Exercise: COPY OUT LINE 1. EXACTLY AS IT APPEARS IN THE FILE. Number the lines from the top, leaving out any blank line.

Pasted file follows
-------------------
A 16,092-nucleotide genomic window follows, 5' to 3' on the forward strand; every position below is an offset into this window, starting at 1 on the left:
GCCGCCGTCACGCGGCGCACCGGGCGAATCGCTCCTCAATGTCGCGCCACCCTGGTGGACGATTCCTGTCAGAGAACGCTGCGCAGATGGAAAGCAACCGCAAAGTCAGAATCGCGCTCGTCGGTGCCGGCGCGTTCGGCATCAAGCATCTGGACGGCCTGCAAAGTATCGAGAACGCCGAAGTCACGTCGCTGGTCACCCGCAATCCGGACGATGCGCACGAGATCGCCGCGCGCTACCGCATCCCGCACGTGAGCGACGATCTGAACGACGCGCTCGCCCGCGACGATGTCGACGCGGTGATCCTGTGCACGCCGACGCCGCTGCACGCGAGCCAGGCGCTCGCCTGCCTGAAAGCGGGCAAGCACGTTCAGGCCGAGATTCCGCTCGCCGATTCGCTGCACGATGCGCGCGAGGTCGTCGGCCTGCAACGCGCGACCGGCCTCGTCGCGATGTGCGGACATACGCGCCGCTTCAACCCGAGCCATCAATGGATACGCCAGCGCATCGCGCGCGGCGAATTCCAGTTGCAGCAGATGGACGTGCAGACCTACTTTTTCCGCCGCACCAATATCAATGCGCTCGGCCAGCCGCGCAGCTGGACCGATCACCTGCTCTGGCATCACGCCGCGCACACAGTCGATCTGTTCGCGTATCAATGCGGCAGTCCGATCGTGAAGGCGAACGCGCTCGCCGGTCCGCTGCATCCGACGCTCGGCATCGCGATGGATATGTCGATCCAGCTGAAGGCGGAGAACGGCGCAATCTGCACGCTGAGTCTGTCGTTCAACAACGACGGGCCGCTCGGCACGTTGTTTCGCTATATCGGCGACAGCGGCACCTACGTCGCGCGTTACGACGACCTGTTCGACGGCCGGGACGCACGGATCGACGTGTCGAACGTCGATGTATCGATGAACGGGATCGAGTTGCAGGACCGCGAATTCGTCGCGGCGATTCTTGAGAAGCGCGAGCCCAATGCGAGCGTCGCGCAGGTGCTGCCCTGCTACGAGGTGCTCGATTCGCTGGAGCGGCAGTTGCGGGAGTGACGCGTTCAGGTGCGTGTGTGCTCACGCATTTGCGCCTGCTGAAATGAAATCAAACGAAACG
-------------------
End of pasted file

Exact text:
A 16,092-nucleotide genomic window follows, 5' to 3' on the forward strand; every position below is an offset into this window, starting at 1 on the left: